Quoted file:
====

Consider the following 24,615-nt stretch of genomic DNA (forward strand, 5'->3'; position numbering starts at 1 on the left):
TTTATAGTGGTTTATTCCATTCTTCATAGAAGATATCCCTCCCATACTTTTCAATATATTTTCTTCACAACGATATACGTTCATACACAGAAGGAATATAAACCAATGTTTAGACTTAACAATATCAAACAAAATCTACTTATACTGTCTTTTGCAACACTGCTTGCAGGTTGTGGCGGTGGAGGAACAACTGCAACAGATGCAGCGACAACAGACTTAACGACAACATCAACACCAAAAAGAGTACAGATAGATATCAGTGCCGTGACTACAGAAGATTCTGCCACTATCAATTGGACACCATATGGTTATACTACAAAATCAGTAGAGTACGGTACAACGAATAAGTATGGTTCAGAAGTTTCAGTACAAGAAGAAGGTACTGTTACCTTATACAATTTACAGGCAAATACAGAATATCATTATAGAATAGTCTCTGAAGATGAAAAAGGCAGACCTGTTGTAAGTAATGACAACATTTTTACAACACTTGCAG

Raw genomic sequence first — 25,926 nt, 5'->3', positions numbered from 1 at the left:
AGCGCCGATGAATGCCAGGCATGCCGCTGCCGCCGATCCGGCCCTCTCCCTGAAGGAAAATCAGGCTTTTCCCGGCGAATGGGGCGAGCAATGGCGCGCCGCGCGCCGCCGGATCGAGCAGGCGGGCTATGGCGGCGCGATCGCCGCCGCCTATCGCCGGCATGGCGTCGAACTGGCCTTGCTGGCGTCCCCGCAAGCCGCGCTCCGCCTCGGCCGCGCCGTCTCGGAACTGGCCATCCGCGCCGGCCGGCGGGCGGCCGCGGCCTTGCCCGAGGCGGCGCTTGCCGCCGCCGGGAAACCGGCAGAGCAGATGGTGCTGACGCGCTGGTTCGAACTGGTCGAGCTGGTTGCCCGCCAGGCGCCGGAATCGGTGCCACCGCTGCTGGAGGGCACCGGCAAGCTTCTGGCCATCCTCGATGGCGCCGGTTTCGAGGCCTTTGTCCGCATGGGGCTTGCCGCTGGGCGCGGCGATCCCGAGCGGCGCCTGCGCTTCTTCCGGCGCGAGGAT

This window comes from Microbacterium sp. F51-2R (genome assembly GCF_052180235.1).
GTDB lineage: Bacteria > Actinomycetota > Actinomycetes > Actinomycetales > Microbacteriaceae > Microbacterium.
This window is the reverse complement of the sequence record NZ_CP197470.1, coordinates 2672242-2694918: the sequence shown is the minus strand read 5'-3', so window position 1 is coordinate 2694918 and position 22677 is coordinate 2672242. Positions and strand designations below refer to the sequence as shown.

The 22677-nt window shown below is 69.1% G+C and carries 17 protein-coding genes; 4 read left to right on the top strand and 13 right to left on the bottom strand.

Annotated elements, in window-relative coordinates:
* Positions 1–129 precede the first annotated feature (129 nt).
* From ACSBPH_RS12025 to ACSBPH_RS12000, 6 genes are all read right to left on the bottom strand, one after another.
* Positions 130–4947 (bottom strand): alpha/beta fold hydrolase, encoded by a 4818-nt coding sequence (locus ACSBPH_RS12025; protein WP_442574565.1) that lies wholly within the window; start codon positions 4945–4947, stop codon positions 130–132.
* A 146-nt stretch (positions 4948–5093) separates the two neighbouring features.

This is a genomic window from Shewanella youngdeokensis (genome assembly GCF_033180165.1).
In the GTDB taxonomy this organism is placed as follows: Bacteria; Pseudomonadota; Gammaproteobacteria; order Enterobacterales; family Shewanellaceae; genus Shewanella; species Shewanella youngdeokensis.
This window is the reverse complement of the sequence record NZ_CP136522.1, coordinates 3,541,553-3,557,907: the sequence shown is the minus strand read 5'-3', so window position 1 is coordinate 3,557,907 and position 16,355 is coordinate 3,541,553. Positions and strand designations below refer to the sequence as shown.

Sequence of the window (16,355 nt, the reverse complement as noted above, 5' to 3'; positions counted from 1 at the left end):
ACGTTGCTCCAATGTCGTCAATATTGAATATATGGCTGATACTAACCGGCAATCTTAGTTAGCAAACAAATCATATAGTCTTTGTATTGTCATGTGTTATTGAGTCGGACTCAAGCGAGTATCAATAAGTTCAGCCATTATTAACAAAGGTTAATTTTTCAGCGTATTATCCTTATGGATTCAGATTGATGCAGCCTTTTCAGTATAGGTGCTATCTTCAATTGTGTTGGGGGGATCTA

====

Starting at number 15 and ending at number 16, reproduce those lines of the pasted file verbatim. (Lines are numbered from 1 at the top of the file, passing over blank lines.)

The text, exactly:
In the GTDB taxonomy this organism is placed as follows: Bacteria; Pseudomonadota; Gammaproteobacteria; order Enterobacterales; family Shewanellaceae; genus Shewanella; species Shewanella youngdeokensis.
This window is the reverse complement of the sequence record NZ_CP136522.1, coordinates 3,541,553-3,557,907: the sequence shown is the minus strand read 5'-3', so window position 1 is coordinate 3,557,907 and position 16,355 is coordinate 3,541,553. Positions and strand designations below refer to the sequence as shown.